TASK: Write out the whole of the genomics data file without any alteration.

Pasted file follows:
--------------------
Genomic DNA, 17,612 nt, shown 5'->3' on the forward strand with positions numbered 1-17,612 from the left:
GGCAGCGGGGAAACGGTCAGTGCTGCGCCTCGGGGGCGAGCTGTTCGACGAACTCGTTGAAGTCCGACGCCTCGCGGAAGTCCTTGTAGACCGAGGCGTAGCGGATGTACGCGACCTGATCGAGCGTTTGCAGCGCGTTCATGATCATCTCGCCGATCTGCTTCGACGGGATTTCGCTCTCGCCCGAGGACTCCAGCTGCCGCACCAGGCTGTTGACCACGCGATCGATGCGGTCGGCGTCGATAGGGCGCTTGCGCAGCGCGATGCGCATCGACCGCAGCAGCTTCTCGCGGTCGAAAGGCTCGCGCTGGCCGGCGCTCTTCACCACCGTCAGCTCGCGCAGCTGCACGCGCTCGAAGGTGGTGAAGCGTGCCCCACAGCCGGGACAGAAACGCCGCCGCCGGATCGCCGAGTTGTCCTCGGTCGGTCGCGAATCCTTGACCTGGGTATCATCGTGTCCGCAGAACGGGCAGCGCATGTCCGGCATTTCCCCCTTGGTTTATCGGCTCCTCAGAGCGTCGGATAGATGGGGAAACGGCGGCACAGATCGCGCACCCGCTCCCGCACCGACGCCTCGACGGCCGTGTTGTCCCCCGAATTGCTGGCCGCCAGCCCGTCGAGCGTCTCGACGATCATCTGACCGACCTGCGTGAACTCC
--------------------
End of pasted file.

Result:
Genomic DNA, 17,612 nt, shown 5'->3' on the forward strand with positions numbered 1-17,612 from the left:
GGCAGCGGGGAAACGGTCAGTGCTGCGCCTCGGGGGCGAGCTGTTCGACGAACTCGTTGAAGTCCGACGCCTCGCGGAAGTCCTTGTAGACCGAGGCGTAGCGGATGTACGCGACCTGATCGAGCGTTTGCAGCGCGTTCATGATCATCTCGCCGATCTGCTTCGACGGGATTTCGCTCTCGCCCGAGGACTCCAGCTGCCGCACCAGGCTGTTGACCACGCGATCGATGCGGTCGGCGTCGATAGGGCGCTTGCGCAGCGCGATGCGCATCGACCGCAGCAGCTTCTCGCGGTCGAAAGGCTCGCGCTGGCCGGCGCTCTTCACCACCGTCAGCTCGCGCAGCTGCACGCGCTCGAAGGTGGTGAAGCGTGCCCCACAGCCGGGACAGAAACGCCGCCGCCGGATCGCCGAGTTGTCCTCGGTCGGTCGCGAATCCTTGACCTGGGTATCATCGTGTCCGCAGAACGGGCAGCGCATGTCCGGCATTTCCCCCTTGGTTTATCGGCTCCTCAGAGCGTCGGATAGATGGGGAAACGGCGGCACAGATCGCGCACCCGCTCCCGCACCGACGCCTCGACGGCCGTGTTGTCCCCCGAATTGCTGGCCGCCAGCCCGTCGAGCGTCTCGACGATCATCTGACCGACCTGCGTGAACTCC